PESHAWAR: The Khyber Pakhtunkhwa government has slashed the developmental budget by 50 per cent for the ongoing financial year due to the coronavirus-induced financial crisis.
Sources told Pakistan Today that due to the failure of the federal government to disburse net hydel profit, state transfers and other funds to provincial government, the province has reduced its uplift budget by 50 per cent.
They said that due to low revenue generation, 90 per cent budget of the province depends on funds from the federal government in the form of net hydel profit and others. Since the central government is not in a position to releases funds to the province, the KP government is facing difficulties in releasing funds for the ongoing uplift projects and departments are also facing difficulties in preparing the budget for the next financial year, they added.
According to sources in the Planning and Development Department, the provincial government had allocated Rs108 billion from its own resources under the annual development programme for all departments across the province, of which more than Rs91 billion had been released and more than Rs52 billion had been utilised by the departments.
However, keeping in view the needs of the Health, Rehabilitation and Resettlement Department, the funds of all other departments have been slashed by more than 50 per cent, which has created problems for the departments in the implementation of Asian Development Bank’s (ADP) projects.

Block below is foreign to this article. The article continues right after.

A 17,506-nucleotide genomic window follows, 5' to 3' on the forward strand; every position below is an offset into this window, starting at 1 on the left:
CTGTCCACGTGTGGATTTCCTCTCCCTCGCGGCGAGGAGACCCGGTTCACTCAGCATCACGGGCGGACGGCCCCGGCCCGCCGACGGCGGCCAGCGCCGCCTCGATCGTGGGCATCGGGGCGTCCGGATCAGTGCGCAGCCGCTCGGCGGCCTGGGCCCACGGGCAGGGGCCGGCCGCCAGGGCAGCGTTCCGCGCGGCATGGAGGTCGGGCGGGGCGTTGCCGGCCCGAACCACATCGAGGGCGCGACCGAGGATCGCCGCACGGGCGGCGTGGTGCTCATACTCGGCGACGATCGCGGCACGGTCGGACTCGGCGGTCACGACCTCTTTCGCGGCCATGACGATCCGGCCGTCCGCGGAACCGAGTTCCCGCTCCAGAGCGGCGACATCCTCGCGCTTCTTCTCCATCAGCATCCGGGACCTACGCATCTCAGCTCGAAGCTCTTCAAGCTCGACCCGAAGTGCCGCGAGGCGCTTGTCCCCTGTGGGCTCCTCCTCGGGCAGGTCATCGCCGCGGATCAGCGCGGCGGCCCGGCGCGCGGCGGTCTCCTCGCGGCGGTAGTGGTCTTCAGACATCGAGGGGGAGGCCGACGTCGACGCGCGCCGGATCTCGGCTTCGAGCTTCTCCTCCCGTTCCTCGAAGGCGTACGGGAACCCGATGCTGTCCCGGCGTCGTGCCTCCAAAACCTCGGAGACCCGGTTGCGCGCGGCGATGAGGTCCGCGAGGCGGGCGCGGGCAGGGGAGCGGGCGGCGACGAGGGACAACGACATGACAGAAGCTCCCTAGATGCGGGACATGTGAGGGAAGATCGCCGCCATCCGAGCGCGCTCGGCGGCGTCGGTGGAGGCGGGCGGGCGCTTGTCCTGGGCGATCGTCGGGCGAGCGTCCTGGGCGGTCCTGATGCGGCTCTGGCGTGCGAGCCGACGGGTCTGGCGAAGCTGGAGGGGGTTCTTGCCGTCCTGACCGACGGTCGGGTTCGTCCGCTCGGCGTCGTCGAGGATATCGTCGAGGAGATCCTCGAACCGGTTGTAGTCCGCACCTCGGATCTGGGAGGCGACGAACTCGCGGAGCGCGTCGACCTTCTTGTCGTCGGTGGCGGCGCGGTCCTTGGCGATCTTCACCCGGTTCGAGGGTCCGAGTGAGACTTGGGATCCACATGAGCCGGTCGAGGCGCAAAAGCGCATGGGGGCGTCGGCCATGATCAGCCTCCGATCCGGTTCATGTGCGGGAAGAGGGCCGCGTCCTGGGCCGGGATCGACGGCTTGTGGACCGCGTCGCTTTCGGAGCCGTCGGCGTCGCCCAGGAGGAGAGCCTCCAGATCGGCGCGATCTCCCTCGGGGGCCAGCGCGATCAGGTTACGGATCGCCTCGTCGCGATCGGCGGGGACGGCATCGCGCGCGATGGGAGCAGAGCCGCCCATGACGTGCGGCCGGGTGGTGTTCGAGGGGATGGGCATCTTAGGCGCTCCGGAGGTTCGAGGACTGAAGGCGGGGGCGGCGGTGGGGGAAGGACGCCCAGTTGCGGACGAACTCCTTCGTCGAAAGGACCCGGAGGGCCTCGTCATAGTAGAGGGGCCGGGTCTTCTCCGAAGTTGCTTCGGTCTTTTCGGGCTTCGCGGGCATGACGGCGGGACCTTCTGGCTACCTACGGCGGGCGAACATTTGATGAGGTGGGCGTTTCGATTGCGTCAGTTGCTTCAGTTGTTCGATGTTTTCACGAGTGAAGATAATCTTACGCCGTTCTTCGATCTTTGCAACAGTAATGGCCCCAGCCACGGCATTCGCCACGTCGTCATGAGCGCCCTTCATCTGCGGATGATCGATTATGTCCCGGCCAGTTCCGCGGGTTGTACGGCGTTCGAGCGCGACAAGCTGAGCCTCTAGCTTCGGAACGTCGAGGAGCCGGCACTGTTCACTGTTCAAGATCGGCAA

Sources said that departments have to pay the contractors for the ongoing projects and beneficiaries under a number of relief packages have to be paid as well. The administrative departments have sent all the bills to the AG Office for making payments to the contractors and clearing other bills but no positive steps have been taken so far to clear bills, they added.
They further said that work orders have also been issued for a number of projects, but their budget has now been taken back from all the departments by the provincial government.
Sources said that administrative departments expressed concerns over the deduction procedure, saying that the deduction has been made in such a way that their ongoing projects were left incomplete and now not a single project can be continued by any department.
They said that due to cuts in this year’s development programme, the departments are also facing severe difficulties in formulating next year’s annual development programme. The departments have not yet been able to clarify the extent to which their projects will be implemented this year, they added.